tab3
Table 3: Group differences in plasma and capillary glucose concentration (mg/dL) throughout the intervention ( ).

At the end of the intervention, the proportion of women who achieved glycemic goals at different mealtimes was similar between groups ( ). Women in Group 2 were successful in achieving glycemic goals at the end of pregnancy in 2 h postprandial glucose at lunch, preprandial, and 2 h postprandial glucose at dinner ( ). In Group 1, the only significant increase in the proportion of women meeting capillary glycemic goals was observed after lunch ( ) (Table 4).

tab4
Table 4: Proportion of women who achieved glycemic goals in capillary blood before and after the intervention in both groups.

Even though there was a high variability in the number of visits women had, no differences in fasting or capillary glucose throughout the intervention were observed between women who started the intervention earlier (<23 weeks of gestation) and women who started later. The proportion of women achieving glycemic goals at the end of pregnancy was also similar regardless of the number of visits (data not shown).

The proportion of women who started using insulin during the intervention was similar between study groups in both types of DM ( ), without differences in insulin doses (Group 1:  u/d and Group 2:  u/d) ( ).

As expected, more women with type 2 DM used insulin during the intervention (90.9% versus 31.4%, ) and with higher doses (  u/day versus  u/day, ) compared to women with GDM; however, no differences were observed by study groups in either type of DM.

3.2. Secondary Outcomes

Women with type 2 DM gained more weight during pregnancy (  kg) when compared to women with GDM (  kg) ( ); no differences were observed by study groups. Regardless of the type of DM, a lower proportion of women in Group 2 (9.8%, ) was classified as having excessive weight gain compared to women in Group 1 (34.8%, ) (  ) (RR: 3.53, 95% CI 1.50 to 8.32).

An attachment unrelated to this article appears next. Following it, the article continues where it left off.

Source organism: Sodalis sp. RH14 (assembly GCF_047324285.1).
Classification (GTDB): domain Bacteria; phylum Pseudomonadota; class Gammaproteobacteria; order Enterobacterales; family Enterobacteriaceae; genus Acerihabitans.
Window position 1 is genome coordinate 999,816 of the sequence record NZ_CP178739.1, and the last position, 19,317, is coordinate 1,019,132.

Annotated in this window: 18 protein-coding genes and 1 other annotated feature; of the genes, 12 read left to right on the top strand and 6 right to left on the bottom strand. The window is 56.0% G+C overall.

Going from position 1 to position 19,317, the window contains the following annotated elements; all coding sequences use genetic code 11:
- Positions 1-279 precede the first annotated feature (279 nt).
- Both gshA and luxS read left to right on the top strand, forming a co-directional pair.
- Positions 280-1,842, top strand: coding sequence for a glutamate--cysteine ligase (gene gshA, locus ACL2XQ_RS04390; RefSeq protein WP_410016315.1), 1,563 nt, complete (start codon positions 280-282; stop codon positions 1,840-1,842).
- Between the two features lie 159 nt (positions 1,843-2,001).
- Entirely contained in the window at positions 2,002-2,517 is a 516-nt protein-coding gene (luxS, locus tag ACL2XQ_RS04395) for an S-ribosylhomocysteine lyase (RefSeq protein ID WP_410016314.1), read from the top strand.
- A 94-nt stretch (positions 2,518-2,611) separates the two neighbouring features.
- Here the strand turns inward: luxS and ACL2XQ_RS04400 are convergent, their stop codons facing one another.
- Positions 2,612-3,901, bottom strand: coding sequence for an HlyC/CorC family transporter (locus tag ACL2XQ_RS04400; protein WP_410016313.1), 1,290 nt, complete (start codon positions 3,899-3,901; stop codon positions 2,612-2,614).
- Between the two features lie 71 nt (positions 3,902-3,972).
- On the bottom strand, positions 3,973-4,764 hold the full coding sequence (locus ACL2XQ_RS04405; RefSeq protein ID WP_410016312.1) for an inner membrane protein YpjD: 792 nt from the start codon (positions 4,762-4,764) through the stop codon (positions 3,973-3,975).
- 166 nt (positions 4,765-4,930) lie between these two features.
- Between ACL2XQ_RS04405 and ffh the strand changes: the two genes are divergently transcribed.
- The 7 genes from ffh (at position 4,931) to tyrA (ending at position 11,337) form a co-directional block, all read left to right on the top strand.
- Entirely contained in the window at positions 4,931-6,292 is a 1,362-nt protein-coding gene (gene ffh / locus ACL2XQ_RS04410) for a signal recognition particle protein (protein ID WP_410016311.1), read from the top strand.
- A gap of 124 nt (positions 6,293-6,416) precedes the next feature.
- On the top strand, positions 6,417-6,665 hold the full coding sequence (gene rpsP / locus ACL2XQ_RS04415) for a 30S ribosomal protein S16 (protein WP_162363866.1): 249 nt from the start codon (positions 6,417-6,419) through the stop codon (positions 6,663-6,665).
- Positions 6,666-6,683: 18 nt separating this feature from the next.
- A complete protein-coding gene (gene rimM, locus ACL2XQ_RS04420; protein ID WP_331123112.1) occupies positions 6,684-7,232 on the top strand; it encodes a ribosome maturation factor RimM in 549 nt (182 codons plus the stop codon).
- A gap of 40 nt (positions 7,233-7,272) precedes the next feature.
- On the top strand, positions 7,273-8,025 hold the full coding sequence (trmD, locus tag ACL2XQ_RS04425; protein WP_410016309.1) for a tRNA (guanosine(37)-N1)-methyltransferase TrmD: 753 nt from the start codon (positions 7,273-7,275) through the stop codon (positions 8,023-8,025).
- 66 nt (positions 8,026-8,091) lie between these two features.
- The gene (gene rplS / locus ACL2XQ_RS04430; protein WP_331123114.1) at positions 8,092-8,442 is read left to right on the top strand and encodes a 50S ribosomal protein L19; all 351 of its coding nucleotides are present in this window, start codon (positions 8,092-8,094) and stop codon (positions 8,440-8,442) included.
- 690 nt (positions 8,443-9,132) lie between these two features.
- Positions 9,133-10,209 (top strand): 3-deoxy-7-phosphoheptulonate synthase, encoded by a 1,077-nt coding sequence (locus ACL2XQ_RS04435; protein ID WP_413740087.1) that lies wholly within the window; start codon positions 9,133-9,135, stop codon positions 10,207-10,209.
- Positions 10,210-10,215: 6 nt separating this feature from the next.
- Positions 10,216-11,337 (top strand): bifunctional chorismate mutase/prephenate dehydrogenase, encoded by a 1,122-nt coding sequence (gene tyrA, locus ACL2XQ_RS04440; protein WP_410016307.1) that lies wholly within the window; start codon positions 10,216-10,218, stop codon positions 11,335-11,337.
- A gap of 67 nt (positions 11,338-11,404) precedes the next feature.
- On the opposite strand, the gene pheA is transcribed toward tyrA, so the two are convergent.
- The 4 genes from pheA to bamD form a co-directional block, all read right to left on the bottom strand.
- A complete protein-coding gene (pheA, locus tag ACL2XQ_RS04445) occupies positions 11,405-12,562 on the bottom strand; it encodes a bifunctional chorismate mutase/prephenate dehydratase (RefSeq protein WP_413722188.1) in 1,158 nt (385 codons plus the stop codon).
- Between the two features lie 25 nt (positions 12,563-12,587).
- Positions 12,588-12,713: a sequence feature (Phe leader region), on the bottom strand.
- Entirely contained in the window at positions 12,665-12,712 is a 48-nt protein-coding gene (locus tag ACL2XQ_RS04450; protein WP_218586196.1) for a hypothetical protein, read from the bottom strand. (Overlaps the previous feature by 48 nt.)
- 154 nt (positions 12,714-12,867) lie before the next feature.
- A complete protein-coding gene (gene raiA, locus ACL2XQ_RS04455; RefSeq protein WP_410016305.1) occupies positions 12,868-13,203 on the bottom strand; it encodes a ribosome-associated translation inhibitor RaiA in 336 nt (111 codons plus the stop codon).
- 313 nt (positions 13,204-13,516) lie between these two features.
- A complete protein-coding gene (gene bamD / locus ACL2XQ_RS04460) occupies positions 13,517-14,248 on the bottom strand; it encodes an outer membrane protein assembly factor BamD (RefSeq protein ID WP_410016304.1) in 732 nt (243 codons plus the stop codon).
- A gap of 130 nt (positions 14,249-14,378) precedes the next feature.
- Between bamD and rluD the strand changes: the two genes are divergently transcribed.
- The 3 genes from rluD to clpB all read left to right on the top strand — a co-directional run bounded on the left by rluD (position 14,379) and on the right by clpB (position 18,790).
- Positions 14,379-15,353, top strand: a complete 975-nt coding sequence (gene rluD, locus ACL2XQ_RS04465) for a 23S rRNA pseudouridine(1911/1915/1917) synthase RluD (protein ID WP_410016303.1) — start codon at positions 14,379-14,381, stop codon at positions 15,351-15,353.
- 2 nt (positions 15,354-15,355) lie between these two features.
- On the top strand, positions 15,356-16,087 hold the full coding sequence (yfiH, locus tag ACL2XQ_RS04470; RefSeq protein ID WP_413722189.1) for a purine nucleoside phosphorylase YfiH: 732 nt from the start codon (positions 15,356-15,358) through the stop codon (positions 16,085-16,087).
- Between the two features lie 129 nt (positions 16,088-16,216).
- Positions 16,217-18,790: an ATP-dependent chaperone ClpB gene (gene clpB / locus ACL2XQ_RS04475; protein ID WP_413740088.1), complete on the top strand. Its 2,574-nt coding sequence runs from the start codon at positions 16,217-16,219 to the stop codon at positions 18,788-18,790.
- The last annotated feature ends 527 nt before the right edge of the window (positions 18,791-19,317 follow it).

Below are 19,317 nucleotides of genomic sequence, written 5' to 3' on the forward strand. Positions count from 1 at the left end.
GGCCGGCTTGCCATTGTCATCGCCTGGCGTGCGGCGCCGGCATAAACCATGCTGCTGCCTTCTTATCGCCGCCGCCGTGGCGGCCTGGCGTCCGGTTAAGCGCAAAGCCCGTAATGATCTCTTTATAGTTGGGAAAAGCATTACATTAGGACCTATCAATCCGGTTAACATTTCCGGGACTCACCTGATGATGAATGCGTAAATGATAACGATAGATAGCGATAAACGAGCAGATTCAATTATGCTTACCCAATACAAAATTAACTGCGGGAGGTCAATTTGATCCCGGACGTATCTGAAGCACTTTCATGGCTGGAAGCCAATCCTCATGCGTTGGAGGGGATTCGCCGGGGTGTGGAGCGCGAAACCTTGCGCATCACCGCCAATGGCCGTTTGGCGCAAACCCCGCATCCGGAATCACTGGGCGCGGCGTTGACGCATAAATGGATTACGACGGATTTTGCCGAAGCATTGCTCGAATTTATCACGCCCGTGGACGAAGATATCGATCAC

Energy and macronutrient intakes throughout pregnancy are described in Table 5. There was a significant decrease in the GI of the diet throughout the intervention period only in Group 2 ( to , ). No other significant dietary differences were observed between study groups.

tab5
Table 5: Dietary intake throughout the intervention in both study groups.

A trend for lower birthweight among newborns in Group 2 was observed (  g versus  g) ( ) (95% CI of the difference: −13.55 to 476.72). The rate of macrosomia (Group 1: 6.8% versus Group 2: 3.4%, ) and low birthweight (Group 1: 18.6% versus Group 2: 9.1%, ) were similar between study groups. No inter-group differences in the frequency of SGA (Group 1: 6.8% versus Group 2: 10.2%) or LGA (Group 1: 4.5% versus Group 2: 5.1%) were detected. Wasting was present in 7.7% (Group 1) and 6.5% (Group 2) and stunting was observed in 4.5% (Group 1) and 11.9% (Group 2), without showing significant inter-group differences. No newborns from Group 1 had low head circumference, while 1 newborn in Group 2 was classified as having low head circumference ( ). No differences by the type of DM were observed in any newborn nutritional marker.

No differences were observed between groups in the frequency of the clinical adverse outcomes studied ( ), but a trend of a higher frequency of prematurity was observed in Group 2 (19% versus 11.3%, ). No differences were found in these clinical outcomes between women with GDM and type 2 DM within each study group ( ).

Multivariate analysis showed the same risk of preeclampsia, intrauterine, and neonatal death in women from both study groups, but a higher risk of prematurity in women in Group 2 (RR: 4.74, 95% CI: 1.08 to 20.84, ). The model was adjusted by type of DM, insulin use, and presence of infection during pregnancy.